Johor to study ways to ease congestion along Causeway and Second Link


Snail’s pace: Traffic congestion along the Causeway from Singapore to the Sultan Iskandar Customs, Immigration and Quarantine Complex as Singaporeans begin travelling to Malaysia to celebrate Chinese New Year.

JOHOR BARU: The state government has thought up of ways to further ease traffic congestion at the Causeway and Second Link.

Johor Public Works, Regional and Rural Development Committee chairman Datuk Hasni Mohamed said these included increasing the number of toll booths at the Second Link and building a covered walkway for pedestrians at the Causeway.

Better traffic management at both checkpoints include separating bigger and larger trailers from smaller lorries for faster clearance and increasing the number of security personnel during peak hours.

Hasni also suggested that Touch ‘n Go reload booths should be removed at the checkpoints as it caused congestion when motorists left their cars at the checkpoint to reload.

“We should impose a surcharge similar to Singapore’s charge of S$10 (RM30) for cards with insufficient balance when entering Johor.

“I do not think that just reducing the levy for heavy vehicles to RM50 at the Second Link will help ease the traffic congestion at the causeway.

“We need to upgrade the infrastructure as well,’’ he added.

Hasni said there was also a need to look at increasing the toll booths at the Second Link from 24 to match with Bangunan Sultan Iskandar Customs, Immigration and Quarantine complex which has up to 39 booths.

He said some of the booths for heavy vehicles might also need to be redesigned due to the larger size of heavy vehicles now.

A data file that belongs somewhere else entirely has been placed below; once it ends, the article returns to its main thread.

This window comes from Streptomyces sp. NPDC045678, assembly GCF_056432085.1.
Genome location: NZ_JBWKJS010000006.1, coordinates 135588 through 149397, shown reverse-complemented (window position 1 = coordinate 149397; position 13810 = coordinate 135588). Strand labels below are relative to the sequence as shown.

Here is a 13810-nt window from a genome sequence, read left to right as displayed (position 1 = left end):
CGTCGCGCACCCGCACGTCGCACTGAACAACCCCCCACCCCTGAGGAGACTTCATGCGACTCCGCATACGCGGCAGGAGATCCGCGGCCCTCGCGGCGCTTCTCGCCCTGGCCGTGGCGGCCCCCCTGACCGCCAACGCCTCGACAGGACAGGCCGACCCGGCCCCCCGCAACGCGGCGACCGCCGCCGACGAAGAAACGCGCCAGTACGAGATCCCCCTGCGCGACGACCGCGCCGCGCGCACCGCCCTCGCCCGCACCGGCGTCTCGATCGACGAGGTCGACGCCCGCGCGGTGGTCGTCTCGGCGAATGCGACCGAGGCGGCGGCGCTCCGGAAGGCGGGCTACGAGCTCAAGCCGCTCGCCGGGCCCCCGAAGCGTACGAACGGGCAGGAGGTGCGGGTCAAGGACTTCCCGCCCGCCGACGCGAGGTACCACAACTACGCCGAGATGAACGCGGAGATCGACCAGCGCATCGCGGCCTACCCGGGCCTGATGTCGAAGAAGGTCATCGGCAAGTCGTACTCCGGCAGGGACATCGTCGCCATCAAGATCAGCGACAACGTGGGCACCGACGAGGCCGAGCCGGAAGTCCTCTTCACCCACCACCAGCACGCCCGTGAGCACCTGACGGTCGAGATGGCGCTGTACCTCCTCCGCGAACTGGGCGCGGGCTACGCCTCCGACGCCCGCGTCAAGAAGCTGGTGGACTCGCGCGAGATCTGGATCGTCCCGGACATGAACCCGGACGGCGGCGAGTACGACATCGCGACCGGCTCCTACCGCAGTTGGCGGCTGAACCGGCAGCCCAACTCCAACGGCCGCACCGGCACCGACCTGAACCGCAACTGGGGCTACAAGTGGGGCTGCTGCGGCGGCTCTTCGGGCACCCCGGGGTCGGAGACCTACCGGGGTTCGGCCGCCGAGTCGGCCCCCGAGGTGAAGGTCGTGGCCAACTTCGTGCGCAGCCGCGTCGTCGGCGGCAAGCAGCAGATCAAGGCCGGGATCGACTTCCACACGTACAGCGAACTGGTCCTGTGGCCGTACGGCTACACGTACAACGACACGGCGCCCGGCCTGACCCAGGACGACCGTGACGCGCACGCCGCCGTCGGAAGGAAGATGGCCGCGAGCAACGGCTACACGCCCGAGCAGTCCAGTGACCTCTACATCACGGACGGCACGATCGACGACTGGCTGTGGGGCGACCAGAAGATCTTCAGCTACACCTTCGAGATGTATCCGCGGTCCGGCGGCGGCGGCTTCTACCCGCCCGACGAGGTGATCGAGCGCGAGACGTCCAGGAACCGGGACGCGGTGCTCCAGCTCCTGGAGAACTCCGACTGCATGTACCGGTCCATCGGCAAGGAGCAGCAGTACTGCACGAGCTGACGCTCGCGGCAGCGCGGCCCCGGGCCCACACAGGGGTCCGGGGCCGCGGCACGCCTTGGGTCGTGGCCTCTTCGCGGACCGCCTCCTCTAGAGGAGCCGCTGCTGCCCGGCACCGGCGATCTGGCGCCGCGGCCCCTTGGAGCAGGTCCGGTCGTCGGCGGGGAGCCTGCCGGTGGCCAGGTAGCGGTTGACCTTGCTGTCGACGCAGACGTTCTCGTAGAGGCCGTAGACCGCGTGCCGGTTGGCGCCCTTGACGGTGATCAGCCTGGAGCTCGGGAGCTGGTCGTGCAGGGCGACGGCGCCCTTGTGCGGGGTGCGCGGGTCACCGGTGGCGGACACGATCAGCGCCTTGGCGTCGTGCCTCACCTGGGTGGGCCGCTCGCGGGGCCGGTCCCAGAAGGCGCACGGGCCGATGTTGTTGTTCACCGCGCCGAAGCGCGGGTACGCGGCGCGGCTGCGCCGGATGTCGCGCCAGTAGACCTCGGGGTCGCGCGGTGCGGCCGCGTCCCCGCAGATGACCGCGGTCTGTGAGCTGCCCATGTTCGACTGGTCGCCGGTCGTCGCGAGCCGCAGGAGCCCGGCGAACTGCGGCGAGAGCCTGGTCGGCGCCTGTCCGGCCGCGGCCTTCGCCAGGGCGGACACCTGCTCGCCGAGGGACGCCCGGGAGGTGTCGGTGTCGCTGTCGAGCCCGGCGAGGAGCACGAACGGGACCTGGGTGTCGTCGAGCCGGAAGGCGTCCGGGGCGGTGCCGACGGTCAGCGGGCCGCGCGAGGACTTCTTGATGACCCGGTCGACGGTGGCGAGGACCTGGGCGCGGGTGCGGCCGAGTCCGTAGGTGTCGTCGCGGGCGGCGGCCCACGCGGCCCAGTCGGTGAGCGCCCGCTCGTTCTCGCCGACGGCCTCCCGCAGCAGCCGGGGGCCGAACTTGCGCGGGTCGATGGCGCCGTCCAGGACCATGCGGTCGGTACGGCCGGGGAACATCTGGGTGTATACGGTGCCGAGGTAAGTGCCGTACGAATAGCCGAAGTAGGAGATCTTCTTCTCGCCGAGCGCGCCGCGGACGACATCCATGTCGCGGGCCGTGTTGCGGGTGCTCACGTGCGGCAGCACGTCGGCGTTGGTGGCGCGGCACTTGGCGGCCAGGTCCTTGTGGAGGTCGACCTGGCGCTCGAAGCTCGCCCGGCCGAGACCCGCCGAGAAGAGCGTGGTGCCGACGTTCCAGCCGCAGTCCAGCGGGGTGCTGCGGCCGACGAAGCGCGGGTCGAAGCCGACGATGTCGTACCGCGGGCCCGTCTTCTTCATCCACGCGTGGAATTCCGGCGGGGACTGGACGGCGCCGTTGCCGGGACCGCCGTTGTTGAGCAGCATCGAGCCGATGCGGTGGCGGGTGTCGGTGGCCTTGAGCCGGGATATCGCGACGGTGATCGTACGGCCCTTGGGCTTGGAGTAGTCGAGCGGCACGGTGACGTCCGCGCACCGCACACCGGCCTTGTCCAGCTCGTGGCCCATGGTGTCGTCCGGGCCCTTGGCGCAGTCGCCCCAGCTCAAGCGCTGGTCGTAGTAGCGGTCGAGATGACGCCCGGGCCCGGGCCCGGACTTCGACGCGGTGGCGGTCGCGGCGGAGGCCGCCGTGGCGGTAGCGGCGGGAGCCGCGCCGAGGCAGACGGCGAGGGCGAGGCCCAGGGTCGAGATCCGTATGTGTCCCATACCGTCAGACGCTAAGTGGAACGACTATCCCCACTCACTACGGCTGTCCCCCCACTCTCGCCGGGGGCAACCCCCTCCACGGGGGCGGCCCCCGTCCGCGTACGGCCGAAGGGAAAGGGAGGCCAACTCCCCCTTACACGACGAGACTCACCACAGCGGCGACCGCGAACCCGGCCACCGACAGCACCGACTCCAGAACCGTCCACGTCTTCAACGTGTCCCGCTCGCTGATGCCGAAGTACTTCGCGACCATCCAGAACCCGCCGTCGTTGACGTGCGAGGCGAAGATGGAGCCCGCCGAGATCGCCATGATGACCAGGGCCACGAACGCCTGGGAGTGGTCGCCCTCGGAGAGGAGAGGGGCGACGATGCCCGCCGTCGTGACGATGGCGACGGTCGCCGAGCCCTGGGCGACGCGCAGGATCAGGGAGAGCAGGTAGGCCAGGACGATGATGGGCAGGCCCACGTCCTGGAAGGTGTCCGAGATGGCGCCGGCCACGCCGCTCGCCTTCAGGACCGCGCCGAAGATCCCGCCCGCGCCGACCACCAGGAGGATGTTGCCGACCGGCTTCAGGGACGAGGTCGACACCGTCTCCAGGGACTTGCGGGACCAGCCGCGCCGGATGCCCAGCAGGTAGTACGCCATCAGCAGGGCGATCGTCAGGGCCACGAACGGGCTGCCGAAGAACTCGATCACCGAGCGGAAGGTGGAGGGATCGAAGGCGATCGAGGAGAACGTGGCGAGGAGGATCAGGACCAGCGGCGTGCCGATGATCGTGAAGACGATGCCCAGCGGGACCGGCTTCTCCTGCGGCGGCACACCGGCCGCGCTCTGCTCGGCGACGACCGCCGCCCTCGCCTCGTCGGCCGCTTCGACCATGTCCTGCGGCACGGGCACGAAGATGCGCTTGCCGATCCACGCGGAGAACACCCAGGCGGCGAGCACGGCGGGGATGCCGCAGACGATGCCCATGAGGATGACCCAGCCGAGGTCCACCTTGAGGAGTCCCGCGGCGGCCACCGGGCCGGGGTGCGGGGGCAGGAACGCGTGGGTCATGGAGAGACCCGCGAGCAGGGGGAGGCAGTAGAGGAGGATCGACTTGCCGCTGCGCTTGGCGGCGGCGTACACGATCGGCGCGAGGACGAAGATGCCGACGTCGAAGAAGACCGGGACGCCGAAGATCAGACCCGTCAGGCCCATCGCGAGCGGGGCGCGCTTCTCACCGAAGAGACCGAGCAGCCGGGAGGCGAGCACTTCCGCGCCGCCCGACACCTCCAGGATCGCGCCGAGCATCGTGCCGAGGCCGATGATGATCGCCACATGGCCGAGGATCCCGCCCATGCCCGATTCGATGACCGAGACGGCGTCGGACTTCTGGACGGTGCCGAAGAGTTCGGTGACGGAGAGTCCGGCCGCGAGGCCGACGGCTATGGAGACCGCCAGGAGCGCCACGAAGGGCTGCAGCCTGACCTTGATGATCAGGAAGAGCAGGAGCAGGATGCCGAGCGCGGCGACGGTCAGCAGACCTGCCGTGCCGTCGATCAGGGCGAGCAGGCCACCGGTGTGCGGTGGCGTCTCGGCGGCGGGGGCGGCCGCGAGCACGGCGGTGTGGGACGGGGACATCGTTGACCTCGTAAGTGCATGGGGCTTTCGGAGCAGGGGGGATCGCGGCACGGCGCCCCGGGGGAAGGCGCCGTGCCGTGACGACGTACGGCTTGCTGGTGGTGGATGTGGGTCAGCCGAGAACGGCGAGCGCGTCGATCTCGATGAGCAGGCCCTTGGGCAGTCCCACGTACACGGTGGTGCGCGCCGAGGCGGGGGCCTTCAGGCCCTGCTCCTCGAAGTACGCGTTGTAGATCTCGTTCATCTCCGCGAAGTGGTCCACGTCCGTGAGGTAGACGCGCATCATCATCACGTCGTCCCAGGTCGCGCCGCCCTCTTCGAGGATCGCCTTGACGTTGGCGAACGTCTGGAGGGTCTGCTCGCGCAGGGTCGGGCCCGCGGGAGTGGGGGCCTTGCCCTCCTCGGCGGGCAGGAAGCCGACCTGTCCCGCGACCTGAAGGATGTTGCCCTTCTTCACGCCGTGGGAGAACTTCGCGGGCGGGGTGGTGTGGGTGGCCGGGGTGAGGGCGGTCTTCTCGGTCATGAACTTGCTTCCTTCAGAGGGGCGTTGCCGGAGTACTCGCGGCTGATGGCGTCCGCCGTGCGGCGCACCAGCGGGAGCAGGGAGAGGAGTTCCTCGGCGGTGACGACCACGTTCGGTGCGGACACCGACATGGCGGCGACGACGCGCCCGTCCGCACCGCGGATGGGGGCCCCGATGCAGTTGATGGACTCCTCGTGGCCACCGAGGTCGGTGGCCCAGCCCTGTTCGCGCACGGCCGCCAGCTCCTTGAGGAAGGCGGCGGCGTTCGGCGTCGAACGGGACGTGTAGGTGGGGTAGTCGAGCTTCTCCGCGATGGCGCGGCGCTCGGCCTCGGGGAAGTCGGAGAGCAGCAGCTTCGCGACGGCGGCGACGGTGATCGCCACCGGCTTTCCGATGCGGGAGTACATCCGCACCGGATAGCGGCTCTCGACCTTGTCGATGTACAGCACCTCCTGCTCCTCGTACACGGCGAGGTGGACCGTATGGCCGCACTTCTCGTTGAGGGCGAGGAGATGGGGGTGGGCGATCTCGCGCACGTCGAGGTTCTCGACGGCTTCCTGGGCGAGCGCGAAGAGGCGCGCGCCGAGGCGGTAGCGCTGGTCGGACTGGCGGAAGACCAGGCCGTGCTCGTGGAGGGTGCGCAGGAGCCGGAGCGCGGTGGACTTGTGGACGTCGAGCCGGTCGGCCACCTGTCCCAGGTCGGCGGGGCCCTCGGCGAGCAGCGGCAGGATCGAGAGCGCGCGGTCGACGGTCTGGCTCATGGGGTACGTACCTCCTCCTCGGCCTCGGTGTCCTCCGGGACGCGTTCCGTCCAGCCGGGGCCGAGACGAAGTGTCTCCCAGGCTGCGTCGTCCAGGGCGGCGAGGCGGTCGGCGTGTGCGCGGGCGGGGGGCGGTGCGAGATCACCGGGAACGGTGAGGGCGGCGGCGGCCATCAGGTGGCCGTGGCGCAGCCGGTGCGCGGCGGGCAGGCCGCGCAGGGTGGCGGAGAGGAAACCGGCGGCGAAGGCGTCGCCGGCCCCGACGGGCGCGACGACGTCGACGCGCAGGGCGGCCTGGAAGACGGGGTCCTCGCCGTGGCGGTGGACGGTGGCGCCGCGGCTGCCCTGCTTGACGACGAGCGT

“We hope with the meetings already underway, something can be done within the next three to six months,” added Hasni, who is a member of a special task force headed by the Deputy Prime Minister to ease congestion at both checkpoints.

Asked if a new checkpoint will be built for pedestrians, Hasni said there was no plan to do so for now.

On another issue, he said the state government was in the midst of looking at ways to upgrade at least 15 accident prone “hotspots” state-wide.

Hasni said the stretch between Ayer Hitam and Batu Pahat was known to be the worst in the state.

“In 2017, we had a total of 165 traffic deaths while in 2016, a total of 206 people died along that stretch," he said.

He said efforts were underway to upgrade accident-prone areas including improving the lighting, installing signs, and upgrading the junctions.

Hasni also hoped the Federal Government would look into widening the highway from Johor Baru all the way up to Ayer Keroh in Malacca from the present four lanes to six.

“The number of vehicles have increased significantly and the jams are not just during the festive season," he said, adding that the proposal to widen the roads had been submitted in 2014.


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